War of the Worlds, Part I: What the Bleep Do We Know?

Many of us have really taken to lambasting a couple of things that most of us know next to nothing about: Scientology as practice and theory, Tom Cruise’s seemingly ecstatic inner love-life, etc. What’s most disconcerting, or telling perhaps, is that this nearly uniform, rabid attack would seem to function only as self-defense mechanism for the devout. But it comes not only from the conservative media at large but from many corners that define themselves in strictly secular terms. Yes, the concept sounds patently ridiculous: aliens populated Earth eons ago, connecting to our souls somehow, or spirits maybe, and it is the human struggle ever since to shed the last vestiges of their being from ourselves, or something like that. It really sounds to me like nothing more than a 12-step program on a grandiose scale, a way for the less intellectually-inclined rich and famous to reconcile their own self-centeredness (and they are the center of our universe in a pretty damn literal way) with a belief system that allows for it while instilling some sense of moral awareness.

Like I said, I know little to nothing about the particulars. But what’s the difference between the "nutty-as-a-fruitcake" alien legend, and, say, some dude long ago being nailed to a cross, ascending to the skies, and subsequently returning to imbue each and every one of us with a distinct purpose, or, say, the belief that your distinct group are the "chosen people" who must return to the holy land that is rightfully theirs, and fuck everyone else. Dangling payess from our sideburns? Eating crackers and drinking wine as the body and blood of that crucified dude? Crashing low-flying planes into skyscrapers to get closer to God? Well, ok. You make the judgment call, but it’s somewhat disingenuous for the most atheist among us to lambaste something that simply represents another set of blissfully deluded principles.

But this is after all a movie blog, ostensibly, so what does this all mean for Spielberg’s War of the Worlds? Having seen it last night, I feel compelled to reject all of the already-tired-after-one-day-of-release criticisms that try to create a link between the film and the church of Scientology, and how this is somehow insidious for our culture. Jessica Winter’s Village Voice article, which proudly displays the poster next to the similarly designed Dianetics cover art, is simply a dead-end: "According to Hubbard, ailments ranging from the common cold to leukemia could be classified as merely psychosomatic; in Wells, the Martians have eliminated illness entirely. Were Wells's aliens the proto-Scientologists?" Well, uh, no. But thanks for asking.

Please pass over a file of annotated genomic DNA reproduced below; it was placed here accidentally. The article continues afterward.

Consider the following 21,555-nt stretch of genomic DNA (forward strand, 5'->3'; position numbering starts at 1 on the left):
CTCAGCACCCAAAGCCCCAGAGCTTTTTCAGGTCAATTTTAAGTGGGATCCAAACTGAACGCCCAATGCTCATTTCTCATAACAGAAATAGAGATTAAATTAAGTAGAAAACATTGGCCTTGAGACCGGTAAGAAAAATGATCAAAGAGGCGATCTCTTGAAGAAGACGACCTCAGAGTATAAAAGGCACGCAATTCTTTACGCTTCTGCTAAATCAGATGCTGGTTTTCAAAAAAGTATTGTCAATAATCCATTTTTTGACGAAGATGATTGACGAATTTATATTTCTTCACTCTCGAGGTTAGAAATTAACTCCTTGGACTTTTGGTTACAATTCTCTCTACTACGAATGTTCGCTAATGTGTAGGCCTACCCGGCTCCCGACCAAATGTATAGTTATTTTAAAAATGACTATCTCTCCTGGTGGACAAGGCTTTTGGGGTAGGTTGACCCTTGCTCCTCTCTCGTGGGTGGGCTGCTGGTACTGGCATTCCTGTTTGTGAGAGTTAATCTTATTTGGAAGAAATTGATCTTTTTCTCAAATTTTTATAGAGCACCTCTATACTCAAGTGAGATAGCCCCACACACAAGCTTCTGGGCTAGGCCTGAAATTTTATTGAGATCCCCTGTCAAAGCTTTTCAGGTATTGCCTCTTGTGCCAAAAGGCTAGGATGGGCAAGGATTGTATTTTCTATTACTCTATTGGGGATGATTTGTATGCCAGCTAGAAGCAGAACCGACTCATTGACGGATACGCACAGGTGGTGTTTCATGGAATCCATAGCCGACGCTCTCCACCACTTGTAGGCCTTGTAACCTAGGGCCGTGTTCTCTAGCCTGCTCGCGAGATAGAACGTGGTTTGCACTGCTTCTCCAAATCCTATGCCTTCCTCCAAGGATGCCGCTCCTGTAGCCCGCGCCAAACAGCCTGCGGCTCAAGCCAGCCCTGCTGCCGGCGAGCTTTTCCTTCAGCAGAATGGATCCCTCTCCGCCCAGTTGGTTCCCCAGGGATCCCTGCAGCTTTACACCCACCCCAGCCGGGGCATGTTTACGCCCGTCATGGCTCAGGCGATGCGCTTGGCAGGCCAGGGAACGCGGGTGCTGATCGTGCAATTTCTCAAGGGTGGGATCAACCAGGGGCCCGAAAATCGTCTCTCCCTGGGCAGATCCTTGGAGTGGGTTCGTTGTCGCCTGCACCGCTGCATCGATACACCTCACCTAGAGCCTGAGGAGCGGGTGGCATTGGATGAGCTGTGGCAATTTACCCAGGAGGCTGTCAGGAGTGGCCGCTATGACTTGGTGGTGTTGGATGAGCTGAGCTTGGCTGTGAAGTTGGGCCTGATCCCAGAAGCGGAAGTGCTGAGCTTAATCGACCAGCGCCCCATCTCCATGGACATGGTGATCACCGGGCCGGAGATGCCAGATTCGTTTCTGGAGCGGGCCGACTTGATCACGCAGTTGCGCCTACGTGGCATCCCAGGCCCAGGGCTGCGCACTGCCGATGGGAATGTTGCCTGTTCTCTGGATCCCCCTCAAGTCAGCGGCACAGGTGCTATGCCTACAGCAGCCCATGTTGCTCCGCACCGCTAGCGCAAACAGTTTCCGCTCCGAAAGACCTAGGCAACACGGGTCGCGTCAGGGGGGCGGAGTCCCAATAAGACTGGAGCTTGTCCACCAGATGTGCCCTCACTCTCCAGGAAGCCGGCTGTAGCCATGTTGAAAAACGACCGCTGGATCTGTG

Even worse, the question has filtered so much into our approach to Tom Cruise’s star persona that David Thomson says in his interview with Rob Nelson for City Pages this week: "I could conceive that War of the Worlds might be a very good film--even though it's certainly possible that [its star] Tom Cruise will have influenced it in profound ways." What the…? Oh oh, it must have been that time that Cruise incited a singalong prayer session onset with Kirstie Alley and that butch gal who voices Bart Simpson. God knows that Spielberg has proven himself time and again to be quite a Godless filmmaker, his films so often bereft of spirituality of any sort, why of course he’d need to fill in the gaps with Scientologist rhetoric! Michael Sragow of the Baltimore Sun REALLY has it in for Cruise: "eventually, the actor's relentless drive to be taken seriously pushes this escapist apocalypse past its tipping point, into irredeemable weightiness." Uh oh…need to be taken seriously in a two-hour film about the death of millions. And then: "Spielberg has said that he loves the ideas Cruise brought to this film, but they're lousy in essence or in execution." Does Cruise really come across as that bad an actor to Sragow (has this prick seen Eyes Wide Shut, Magnolia, Born on the Fourth of July, Minority Report, or nearly anything else this most passionate of American actors has been in? It’s fun to bash him for his sheer belief in his roles, but how many other check-cashing actors can you say even that about?), or does he feel the need to protect his own beliefs from this marauding Hollywood "cultist"?

The media bombardment of the Cruise Crazies has really revealed a lot about a truly self-loathing culture, righteous in its own lack of beliefs yet not comfortable enough in its own skin to refrain from creating hierarchies within those accepted or dismissed systems. War of the Worlds is at its essence a film about the breakdown of all of that, its image of the facade of a city church ripped from its body says more about our tenuous connection to any shared faith than anything these uninformed yet authoritative writers can hack out.


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